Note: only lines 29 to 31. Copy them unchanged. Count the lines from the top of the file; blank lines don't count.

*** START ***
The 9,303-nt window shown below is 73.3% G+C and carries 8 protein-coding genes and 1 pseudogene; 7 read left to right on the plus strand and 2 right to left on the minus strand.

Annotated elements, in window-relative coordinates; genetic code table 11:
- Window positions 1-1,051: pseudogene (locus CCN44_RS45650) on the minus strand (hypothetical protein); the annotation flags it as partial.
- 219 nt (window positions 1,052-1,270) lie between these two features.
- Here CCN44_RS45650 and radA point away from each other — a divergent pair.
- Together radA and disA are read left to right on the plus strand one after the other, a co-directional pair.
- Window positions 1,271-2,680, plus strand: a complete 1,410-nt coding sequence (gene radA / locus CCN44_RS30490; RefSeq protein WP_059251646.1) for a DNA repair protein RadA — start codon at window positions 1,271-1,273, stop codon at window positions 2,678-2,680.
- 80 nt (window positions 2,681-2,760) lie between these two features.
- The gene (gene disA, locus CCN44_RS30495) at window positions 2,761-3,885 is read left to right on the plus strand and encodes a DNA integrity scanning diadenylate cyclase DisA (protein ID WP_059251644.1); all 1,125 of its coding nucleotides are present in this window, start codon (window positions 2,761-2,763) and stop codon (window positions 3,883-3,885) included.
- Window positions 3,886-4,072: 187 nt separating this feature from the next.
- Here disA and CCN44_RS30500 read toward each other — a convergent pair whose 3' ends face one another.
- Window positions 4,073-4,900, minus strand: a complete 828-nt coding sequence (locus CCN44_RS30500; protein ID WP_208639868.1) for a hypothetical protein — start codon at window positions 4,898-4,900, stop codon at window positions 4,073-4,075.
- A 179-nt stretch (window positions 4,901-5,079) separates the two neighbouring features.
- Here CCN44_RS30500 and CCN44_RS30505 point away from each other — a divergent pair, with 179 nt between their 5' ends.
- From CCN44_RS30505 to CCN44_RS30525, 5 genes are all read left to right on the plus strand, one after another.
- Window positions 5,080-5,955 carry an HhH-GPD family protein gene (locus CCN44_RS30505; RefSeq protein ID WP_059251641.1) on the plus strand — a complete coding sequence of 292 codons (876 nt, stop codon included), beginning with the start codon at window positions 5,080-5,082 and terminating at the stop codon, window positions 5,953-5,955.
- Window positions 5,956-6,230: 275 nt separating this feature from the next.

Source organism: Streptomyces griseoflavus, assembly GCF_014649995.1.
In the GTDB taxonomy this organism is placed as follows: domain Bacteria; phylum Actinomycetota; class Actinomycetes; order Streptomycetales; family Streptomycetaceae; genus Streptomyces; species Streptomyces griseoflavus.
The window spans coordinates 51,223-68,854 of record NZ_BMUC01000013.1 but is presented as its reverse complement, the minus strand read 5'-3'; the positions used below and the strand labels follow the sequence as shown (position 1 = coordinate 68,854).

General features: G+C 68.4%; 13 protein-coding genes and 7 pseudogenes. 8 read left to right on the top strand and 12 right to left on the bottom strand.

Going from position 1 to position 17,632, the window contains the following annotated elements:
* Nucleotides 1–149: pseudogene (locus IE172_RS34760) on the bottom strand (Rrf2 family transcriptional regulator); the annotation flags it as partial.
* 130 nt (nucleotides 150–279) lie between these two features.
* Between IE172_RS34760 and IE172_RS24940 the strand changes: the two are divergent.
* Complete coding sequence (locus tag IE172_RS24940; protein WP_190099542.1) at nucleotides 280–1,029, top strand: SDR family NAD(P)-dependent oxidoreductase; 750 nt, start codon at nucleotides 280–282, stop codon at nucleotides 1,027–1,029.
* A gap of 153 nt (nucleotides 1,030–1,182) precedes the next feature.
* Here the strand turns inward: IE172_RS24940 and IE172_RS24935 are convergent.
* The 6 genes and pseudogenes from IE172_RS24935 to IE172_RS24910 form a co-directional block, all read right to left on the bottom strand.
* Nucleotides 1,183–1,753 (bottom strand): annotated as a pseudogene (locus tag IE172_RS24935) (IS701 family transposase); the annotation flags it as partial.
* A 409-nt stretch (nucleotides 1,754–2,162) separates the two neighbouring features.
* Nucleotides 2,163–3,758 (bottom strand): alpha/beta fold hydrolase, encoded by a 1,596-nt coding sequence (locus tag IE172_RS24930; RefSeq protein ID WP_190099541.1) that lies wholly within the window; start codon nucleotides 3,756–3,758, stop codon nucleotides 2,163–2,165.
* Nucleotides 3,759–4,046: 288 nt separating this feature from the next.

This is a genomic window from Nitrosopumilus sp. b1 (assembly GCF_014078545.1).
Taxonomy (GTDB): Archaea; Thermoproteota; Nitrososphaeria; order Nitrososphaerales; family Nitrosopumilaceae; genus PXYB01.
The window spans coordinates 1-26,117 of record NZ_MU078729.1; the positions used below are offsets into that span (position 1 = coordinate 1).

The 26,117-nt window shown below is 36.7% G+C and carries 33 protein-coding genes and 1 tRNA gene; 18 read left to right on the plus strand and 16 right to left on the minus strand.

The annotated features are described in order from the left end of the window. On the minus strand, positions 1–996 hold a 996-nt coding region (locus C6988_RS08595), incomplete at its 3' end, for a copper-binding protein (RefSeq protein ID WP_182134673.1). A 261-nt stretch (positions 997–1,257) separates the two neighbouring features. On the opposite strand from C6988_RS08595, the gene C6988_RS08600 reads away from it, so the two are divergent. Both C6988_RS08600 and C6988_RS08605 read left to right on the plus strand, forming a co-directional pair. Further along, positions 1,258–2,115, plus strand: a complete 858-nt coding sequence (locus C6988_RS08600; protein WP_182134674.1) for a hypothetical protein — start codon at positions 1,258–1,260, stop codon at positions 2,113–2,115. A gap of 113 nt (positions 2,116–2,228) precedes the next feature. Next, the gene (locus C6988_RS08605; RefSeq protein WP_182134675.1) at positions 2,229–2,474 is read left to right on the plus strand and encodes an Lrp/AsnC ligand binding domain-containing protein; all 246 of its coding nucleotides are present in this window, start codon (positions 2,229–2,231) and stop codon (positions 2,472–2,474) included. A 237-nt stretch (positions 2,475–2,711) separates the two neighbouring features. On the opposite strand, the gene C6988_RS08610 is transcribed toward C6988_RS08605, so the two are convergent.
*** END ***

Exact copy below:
* The 6 genes and pseudogenes from IE172_RS24935 to IE172_RS24910 form a co-directional block, all read right to left on the bottom strand.
* Nucleotides 1,183–1,753 (bottom strand): annotated as a pseudogene (locus tag IE172_RS24935) (IS701 family transposase); the annotation flags it as partial.
* A 409-nt stretch (nucleotides 1,754–2,162) separates the two neighbouring features.